After I have dealt mostly with real old hard- and software (maybe except the new Auna tape recorder and the vDriveZX ZX Microdrive „upgrade“) I would like to look into new ZX Spectrum related expansions.
Brand New Classic
Due to the fact that nowadays you can have thousands of software titles for your ZX Spectrum within a few mouse clicks – usually from the World of Spectrum – the demand for more and faster storage devices (compared to tape recorder or ZX Microdrive) has increased. Some years ago an interface hardware was designed which sports an (then) standard 16Bit parallel ATA (IDE) connector: The DivIDE. This enabled the user to connect storage devices like compact flash cards to their ZX Spectrums. Beneath being cheap they are – in comparison to classic ZX Spectrum media – much faster and have incredible high capacities in the mega- and gigabyte range. Of course the humble 8bit ZX Spectrum isn’t able to manage these functionality out of the box. So beneath the pure IDE hardware some clever people wrote the corresponding software which is more like a little firmware based operating system: esxDOS. It reads FAT16 or FAT32 formatted IDE media and enables the ZX Spectrum to directly load emulator based file formats like TAP files. Further it is able to emulate a tape recorder or a Betadisk system (incl. the related TR-DOS environment).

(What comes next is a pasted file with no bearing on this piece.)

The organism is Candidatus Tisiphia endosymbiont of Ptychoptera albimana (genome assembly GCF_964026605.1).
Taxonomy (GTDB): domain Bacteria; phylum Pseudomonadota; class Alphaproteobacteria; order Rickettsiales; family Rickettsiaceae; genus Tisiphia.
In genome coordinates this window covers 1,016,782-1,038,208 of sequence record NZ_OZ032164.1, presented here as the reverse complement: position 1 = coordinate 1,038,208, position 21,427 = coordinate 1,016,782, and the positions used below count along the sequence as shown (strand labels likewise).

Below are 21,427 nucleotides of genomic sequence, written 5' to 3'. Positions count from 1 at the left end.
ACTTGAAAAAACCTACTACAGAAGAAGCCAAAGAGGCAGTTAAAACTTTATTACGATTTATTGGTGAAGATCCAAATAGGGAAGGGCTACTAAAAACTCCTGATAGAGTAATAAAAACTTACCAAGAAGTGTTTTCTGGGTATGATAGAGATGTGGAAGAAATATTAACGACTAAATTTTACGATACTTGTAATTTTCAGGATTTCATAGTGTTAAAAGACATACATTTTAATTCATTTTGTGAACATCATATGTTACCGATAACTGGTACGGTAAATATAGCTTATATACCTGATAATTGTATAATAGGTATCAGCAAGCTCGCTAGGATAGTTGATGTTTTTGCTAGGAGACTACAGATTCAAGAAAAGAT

The original divIDE design was made open source which lead to new variants of the base interface. The most recent ones are developments, which are able to read, write and manage Secure Digital (SD) cards: The divMMC family. I purchased the neat little SD card capable DivMMC Future which also has a Kempston compatible joystick interface. I equipped it with a 4 GB Platinum SD card and happily loaded it with backups from my own software (and data) – and of course with classics from the World of Spectrum. Working with a divMMC converts the Sinclair ZX Spectrum into a really nice retro computing system – it’s fast, it’s simple and it’s huge (in comparison to the ol‘ times). Well done!
By the way: Not only the hardware base is divers but the user has the choice on the software (firmware) side as well. Nevertheless the constantly maintained and developed esxDOS seems to be the most prominent one.